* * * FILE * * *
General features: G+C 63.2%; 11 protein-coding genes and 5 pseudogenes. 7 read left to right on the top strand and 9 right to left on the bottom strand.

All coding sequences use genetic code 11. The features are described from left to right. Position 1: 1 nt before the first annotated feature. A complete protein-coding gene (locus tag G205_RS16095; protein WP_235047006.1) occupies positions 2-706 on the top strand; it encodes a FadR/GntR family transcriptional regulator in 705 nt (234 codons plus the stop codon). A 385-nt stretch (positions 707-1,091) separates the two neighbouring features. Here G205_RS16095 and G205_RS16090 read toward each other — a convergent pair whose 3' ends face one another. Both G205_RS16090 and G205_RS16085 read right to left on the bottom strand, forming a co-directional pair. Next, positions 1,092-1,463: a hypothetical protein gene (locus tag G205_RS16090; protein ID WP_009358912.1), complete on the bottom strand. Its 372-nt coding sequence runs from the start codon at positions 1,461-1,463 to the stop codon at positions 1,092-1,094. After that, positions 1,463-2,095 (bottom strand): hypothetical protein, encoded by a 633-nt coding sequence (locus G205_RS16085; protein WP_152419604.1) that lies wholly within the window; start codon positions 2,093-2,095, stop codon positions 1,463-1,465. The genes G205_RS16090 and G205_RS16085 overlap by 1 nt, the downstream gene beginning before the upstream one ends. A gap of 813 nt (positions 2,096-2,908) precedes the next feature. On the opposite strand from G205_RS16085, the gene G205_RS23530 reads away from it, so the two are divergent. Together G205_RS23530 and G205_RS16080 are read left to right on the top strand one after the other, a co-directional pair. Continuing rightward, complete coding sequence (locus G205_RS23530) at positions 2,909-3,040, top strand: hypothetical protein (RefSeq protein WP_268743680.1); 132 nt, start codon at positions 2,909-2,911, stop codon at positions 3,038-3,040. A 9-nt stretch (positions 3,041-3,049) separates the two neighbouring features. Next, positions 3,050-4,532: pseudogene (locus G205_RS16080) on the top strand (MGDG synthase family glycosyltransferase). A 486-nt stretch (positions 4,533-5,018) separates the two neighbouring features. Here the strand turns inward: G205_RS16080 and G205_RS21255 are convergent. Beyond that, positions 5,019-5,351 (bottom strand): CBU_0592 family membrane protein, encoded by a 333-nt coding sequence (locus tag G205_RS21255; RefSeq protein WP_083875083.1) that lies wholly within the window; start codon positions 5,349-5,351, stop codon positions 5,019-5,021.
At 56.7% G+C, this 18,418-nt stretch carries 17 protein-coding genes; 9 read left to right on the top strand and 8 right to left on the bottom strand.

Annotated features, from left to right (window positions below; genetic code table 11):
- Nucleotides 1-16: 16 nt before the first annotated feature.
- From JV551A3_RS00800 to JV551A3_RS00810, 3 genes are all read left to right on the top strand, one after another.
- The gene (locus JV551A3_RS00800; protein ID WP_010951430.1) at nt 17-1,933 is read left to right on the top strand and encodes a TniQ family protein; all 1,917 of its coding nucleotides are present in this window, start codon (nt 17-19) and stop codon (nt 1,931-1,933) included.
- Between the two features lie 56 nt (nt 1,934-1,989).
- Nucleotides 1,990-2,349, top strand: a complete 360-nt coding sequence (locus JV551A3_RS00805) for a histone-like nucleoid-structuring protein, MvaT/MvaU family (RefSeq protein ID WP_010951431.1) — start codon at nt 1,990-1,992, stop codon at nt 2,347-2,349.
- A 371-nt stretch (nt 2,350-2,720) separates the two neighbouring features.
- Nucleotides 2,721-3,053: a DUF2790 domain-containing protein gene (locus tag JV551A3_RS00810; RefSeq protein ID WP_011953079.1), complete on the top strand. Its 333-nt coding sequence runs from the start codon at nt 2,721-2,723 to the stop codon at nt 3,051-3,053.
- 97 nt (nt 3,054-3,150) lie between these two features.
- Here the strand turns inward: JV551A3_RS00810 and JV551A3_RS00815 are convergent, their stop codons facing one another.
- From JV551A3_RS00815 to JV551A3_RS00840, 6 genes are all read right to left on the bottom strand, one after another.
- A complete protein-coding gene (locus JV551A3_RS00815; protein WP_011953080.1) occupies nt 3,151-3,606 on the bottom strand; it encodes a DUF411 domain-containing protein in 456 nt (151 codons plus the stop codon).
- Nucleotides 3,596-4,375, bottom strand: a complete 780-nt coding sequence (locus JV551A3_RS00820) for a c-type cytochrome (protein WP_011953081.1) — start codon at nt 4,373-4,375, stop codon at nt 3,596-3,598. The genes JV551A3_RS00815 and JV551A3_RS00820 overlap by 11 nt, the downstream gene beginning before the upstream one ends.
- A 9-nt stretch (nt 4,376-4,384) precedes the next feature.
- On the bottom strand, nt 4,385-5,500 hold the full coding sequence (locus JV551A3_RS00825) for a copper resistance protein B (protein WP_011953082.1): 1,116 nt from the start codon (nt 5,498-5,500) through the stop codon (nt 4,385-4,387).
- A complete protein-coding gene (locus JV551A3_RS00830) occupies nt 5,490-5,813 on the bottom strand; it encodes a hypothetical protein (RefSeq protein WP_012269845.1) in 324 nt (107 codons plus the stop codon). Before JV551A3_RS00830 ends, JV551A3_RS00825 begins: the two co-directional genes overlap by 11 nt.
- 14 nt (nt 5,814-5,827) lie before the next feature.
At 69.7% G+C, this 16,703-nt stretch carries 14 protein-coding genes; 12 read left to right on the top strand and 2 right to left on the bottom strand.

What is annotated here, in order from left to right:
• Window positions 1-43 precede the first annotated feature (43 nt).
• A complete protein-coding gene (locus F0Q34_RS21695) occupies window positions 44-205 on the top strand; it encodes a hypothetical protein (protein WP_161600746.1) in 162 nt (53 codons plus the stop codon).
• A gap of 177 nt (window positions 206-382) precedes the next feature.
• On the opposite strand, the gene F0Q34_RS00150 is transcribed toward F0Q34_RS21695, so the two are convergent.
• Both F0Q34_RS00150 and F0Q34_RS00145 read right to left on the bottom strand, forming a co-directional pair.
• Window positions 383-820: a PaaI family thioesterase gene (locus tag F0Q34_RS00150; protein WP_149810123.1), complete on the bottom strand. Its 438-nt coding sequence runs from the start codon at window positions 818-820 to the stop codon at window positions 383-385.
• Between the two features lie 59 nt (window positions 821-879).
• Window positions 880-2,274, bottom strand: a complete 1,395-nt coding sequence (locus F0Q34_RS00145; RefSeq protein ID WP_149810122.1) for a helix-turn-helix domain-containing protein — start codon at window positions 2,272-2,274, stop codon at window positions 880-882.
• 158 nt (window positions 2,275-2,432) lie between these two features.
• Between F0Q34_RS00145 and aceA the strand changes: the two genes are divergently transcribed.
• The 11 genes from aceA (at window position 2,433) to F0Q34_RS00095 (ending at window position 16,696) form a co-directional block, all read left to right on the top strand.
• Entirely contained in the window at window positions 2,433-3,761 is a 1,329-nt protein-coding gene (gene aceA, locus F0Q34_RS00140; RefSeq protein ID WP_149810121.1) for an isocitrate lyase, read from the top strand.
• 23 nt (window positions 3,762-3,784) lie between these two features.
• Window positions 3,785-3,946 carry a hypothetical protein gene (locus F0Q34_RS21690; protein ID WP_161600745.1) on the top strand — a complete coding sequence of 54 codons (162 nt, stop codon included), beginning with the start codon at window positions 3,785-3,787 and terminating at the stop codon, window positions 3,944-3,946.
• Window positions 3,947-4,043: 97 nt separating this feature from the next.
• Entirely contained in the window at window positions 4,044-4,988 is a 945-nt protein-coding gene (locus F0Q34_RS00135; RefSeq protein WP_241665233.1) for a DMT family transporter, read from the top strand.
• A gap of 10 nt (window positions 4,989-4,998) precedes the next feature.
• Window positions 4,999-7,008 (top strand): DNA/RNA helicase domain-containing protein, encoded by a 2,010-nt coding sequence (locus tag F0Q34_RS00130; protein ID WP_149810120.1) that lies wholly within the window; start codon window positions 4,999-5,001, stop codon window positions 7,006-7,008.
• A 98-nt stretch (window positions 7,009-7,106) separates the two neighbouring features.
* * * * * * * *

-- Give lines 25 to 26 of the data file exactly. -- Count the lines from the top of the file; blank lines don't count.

• A gap of 177 nt (window positions 206-382) precedes the next feature.
• On the opposite strand, the gene F0Q34_RS00150 is transcribed toward F0Q34_RS21695, so the two are convergent.